Under the charge given, the jury could have found that Parkway Dental's default was excused (1) based on a waiver of either a Business Hours Default or a Loud Noise Default, or (2) based on a prior failure of the Landlord Parties to comply with a material obligation of the Parkway Lease. In the charge, the trial court defined “waiver” as “the intentional surrender of a known right or intentional conduct inconsistent with claiming the right.” In applying this definition of waiver, Texas courts have stated that waiver is largely a matter of intent, and for implied waiver to be found through a party's conduct, intent must be clearly demonstrated by the surrounding facts and circumstances. Trelltex, Inc. v. Intecx, L.L.C., 494 S.W.3d 781, 790 (Tex. App.—Houston [14th Dist.] 2016, no pet.). “Silence or inaction, for so long a period as to show an intention to yield the known right, is also enough to prove waiver.” Tenneco Inc. v. Enter. Prods. Co., 925 S.W.2d 640, 643 (Tex. 1996).

As the Landlord Parties note in their appellate brief, they sent Parkway Dental a half-dozen letters over the course of the five-year term of the lease pointing to problems with noise coming from Parkway Dental's leased premises. The last letter was dated January 18, 2008, more than a year before the end of the Lease Term.

To find a Loud Noise Default under Question 3, the jury had to determine that Parkway Dental materially failed to comply with Section 10.B.(xii) of the Parkway Lease and that Parkway Dental did not cure this failure to comply within twenty days after written notice thereof.7 We presume for the purposes of our analysis that, by February 8, 2008, Parkway Dental materially failed to comply with Section 10.B.(xii) and that Parkway Dental had not cured this noncompliance within twenty days after receiving written notice of it. Nonetheless, the Landlord Parties did not send any more letters to Parkway Dental on this issue, nor did they complain that Parkway Dental had failed to cure its material failure to comply with Section 10.B.(xii). The Landlord Parties did not choose to pursue their optional remedies under the Parkway Lease to (1) terminate the Parkway Lease, (2) take possession of the leased premises, expel Parkway Dental, and relet the premises, or (3) enter the leased premises and do whatever Parkway Dental was obligated to do under Section 10.B. (xii) and seek reimbursement from Parkway Dental for the incurred expenses.8 The trial evidence indicates that the Landlord Parties took no further action regarding the Loud Noise Default, and instead stood silent in the face of this uncured, material failure to comply with the Parkway Lease. The Landlord Parties accepted rent payments through the end of the Lease Term on March 31, 2009.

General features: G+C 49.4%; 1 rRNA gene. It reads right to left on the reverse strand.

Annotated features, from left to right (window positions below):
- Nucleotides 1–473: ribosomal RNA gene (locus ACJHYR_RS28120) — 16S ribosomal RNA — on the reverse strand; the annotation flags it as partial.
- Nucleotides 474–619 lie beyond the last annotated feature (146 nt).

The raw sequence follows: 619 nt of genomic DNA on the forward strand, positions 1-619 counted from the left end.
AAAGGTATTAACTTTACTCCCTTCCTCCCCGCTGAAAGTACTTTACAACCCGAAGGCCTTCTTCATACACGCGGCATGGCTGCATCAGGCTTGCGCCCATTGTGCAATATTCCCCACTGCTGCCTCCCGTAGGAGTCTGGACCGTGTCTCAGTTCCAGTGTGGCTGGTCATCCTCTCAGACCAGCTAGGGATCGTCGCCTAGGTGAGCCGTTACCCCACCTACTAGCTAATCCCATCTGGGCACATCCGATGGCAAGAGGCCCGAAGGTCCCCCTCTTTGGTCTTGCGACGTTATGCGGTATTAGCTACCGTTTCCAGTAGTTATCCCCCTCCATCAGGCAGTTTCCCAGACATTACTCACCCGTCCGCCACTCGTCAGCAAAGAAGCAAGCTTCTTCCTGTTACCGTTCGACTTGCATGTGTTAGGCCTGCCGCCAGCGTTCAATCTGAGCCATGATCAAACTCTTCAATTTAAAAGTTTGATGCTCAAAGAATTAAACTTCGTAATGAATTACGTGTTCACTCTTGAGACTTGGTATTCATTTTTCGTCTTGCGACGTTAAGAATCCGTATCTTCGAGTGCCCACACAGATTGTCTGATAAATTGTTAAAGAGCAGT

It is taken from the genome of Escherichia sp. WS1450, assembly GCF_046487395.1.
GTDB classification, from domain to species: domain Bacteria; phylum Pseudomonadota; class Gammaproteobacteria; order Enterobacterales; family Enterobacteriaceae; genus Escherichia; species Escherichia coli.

Considering the evidence in the light most favorable to the jury's finding in response to Question 4, indulging every reasonable inference that would support it, crediting favorable evidence if a reasonable factfinder could, and disregarding contrary evidence unless a reasonable factfinder could not, we conclude the trial evidence would enable reasonable and fair-minded people to find that the Landlord Parties waived the Loud Noise Default by intentionally surrendering known rights or by intentional conduct inconsistent with claiming the rights. See Trelltex, Inc., 494 S.W.3d at 792–94. Therefore, the evidence is legally sufficient to support the jury's excuse finding in response to Question 4, and we need not and do not address whether the evidence is legally sufficient to support a finding that there was a prior failure of the Landlord Parties to comply with a material obligation of the Parkway Lease. See id.

Having concluded that none of the arguments under the Landlord Parties' first issue show error in the judgment, we overrule that issue.

D. Did the trial court err in failing to disregard the jury's finding in response to the damage question as unsupported by legally sufficient evidence?

In their second issue the Landlord Parties assert that the trial court erred in rendering judgment based on the jury's finding of damages and that no trial evidence supports the jury's damage finding in answer to Question 5. In response to a query as to what sum of money, if paid now in cash, would fairly and reasonably compensate Parkway Dental for its damages that resulted from the Landlord Parties' failure to comply, the jury answered “$11,500.00,” based on the following damage item: “[t]he reasonable costs incurred by [Parkway Dental] for the build out of the Leased Premises less the benefit, if any received by [Parkway Dental].” 9